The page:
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Reviewed by:
  • Sociolinguistics of Style and Social Class in Contemporary Athens by Irene Theodoropoulou
  • Panayiotis A. Pappas (bio)
Irene Theodoropoulou, Sociolinguistics of Style and Social Class in Contemporary Athens. Discourse Approaches to Politics, Society and Culture, 57. Amsterdam and Philadelphia: John Benjamins. 2014. Pp. xiv + 240. 13 tables, 7 figures, 4 appendices, 1 diagram, 1 map. Cloth $149.

There are so few in-depth studies of Greek sociolinguistics that almost any new work would constitute a positive contribution. A new arrival that combines theoretical clarity, methodological creativity, and thorough analysis, as does the volume under review, is most enthusiastically welcome. In this monograph, based on her 2010 PhD thesis, the author provides an insightful account of how young Athenians from two socioculturally different areas of the metropolis construct their identities in discourse by using specific speech styles. The study is ethnographic in its methodology, while its analytic framework is constructed by combining Coupland’s (2007) resource and contextualization model with Bucholtz and Hall’s (2005) identities in interaction model in order to understand the mechanics of identity construction through style. It utilizes two different types of data sources: works of popular culture (five books, three TV shows, and hip-hop lyrics from three songs based on a common theme) and ethnographic interviews (with four participants from each area, supplemented by comments posted on Facebook).

After a thorough presentation of the theoretical framework and methodology employed in the study, the results from each data source are discussed separately in each of the two ensuing chapters. In chapter 3, the author presents several excerpts from her pop culture files, aiming to demonstrate the stereotypical stylization of characters from the richer/upper class northern suburbs (NS), in contrast with that of characters from the poorer/lower class western suburbs (WS). For the NS characters, these range along the expected lines of code-switching between English and Greek, using direct politeness devices (“please” and “thank you”) and irony, and striving for correct pronunciation. On the other hand, the WS characters are portrayed as using vulgar and slang language, indirect politeness devices (or avoiding them altogether), and stigmatized linguistic features. The chapter culminates with a detailed and quite entertaining description of how these elements can be used in the representation of specific TV characters that fit the sociocultural bill.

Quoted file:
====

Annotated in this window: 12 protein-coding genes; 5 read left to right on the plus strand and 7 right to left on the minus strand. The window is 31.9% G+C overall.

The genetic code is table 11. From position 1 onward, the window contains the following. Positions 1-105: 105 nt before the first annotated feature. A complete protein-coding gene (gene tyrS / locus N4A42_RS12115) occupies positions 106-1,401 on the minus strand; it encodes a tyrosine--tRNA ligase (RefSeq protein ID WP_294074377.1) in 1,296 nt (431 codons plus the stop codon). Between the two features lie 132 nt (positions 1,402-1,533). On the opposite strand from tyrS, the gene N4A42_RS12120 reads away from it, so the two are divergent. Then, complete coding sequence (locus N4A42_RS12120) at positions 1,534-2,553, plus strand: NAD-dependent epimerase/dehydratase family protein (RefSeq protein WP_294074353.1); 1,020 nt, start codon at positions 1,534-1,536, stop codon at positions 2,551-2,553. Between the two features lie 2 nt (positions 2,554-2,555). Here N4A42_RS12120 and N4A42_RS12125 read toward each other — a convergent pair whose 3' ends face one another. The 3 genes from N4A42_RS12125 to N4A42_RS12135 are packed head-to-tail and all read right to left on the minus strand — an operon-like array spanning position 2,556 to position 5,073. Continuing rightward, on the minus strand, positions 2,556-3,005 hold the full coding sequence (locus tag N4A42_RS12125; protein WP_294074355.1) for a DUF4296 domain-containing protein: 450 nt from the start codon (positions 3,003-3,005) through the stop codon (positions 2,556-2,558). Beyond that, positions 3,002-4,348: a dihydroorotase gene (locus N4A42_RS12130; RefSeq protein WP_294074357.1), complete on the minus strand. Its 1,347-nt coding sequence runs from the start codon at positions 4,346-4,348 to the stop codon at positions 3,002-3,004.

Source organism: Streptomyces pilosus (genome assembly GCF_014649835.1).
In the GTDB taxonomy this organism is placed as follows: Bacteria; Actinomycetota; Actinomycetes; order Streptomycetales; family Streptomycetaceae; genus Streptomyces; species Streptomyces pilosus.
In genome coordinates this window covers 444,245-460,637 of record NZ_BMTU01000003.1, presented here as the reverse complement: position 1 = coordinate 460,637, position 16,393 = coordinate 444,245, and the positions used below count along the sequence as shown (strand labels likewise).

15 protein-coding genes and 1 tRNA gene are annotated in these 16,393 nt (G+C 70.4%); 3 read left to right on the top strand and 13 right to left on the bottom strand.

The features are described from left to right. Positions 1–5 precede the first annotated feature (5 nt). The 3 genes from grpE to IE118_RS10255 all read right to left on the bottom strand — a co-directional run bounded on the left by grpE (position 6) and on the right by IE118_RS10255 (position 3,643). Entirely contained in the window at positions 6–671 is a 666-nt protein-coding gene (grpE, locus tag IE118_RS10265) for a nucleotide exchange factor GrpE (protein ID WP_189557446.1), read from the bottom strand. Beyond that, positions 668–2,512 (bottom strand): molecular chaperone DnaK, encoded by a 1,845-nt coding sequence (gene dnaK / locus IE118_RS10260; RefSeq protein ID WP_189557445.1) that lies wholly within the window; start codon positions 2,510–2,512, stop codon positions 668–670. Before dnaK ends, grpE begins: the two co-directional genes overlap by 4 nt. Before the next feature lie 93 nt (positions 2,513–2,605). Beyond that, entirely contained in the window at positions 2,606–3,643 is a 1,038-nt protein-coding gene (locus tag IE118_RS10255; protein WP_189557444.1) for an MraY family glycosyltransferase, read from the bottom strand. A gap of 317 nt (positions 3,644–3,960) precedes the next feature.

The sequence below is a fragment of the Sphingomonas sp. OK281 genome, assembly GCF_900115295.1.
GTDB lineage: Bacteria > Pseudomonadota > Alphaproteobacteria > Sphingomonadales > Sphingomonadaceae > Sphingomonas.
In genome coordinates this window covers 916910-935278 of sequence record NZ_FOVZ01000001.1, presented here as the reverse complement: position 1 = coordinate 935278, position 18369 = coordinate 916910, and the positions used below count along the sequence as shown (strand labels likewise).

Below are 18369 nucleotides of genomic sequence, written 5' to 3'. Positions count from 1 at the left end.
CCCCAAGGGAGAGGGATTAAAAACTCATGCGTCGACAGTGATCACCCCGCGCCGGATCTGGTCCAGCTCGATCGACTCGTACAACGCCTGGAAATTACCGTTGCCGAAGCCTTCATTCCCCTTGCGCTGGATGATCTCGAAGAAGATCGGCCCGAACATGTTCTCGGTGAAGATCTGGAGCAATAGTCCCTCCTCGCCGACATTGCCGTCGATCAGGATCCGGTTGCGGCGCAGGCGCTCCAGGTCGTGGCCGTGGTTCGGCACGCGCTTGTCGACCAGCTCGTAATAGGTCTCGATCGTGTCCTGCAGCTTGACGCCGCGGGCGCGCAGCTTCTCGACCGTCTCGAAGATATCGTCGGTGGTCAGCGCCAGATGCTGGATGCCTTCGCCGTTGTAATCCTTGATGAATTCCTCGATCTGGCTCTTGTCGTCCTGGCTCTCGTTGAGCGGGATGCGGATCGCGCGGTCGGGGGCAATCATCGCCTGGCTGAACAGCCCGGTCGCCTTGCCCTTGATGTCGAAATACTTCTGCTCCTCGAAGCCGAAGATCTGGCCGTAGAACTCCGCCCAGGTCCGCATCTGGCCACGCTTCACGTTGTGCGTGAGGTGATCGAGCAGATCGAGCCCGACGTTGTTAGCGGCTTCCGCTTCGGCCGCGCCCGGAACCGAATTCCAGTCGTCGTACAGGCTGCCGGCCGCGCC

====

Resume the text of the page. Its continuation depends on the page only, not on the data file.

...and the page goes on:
Chapter 4 examines how these stereotypes are employed in the ethnographic interviews in the service of identity work. As the author clearly shows in a series of excerpts, the main mechanism is that of double voicing in the classic Bakhtinian sense of a speaker appropriating elements from the linguistic behavior of others in order to do his or her own social work. In particular, the speakers appear to employ stylization in the services of “denaturalization,” “irony,” “alazony” (in which the alazon, the victim of [End Page 422] irony, exhibits confident unawareness), and parody in order to “mock.” In one excerpt, we see a NS speaker using “creaky voice” (in linguistics, a very low type of voicing) and Determiner Phrases (DPs) (instead of Prepositional Phrases, PPs) as complements of verbs of motion while portraying her university acquaintances from the WS. She does this in order to show the contrast between their fancy clothes—which she sees as attempts to project a more prestigious NS image—and their working class linguistic behavior, in an overt attempt to denaturalize the identity construction of her classmates. For “mocking,” we are presented with an extended example of WS speakers reminiscing about a high school teacher who, in their own words, constructed a NS identity, even though she was originally from a smaller, rural city. Through an astute analysis of the linguistic (direct imperatives, elongated final vowels) and metalinguistic (laughter, overt comments) features employed by both speaker and audience, Theodoropoulou adeptly shows how mocking is constructed, and how it differs from denaturalization, even though their effects overlap.

Chapter 5 brings together the results of the previous chapters with an analysis of the metalanguage used in popular literature, ethnographic interviews, as well as Facebook posts in order to determine how intragroup distinctions of social class are understood. Through a detailed examination of several excerpts, the author shows that the distinction is made on...


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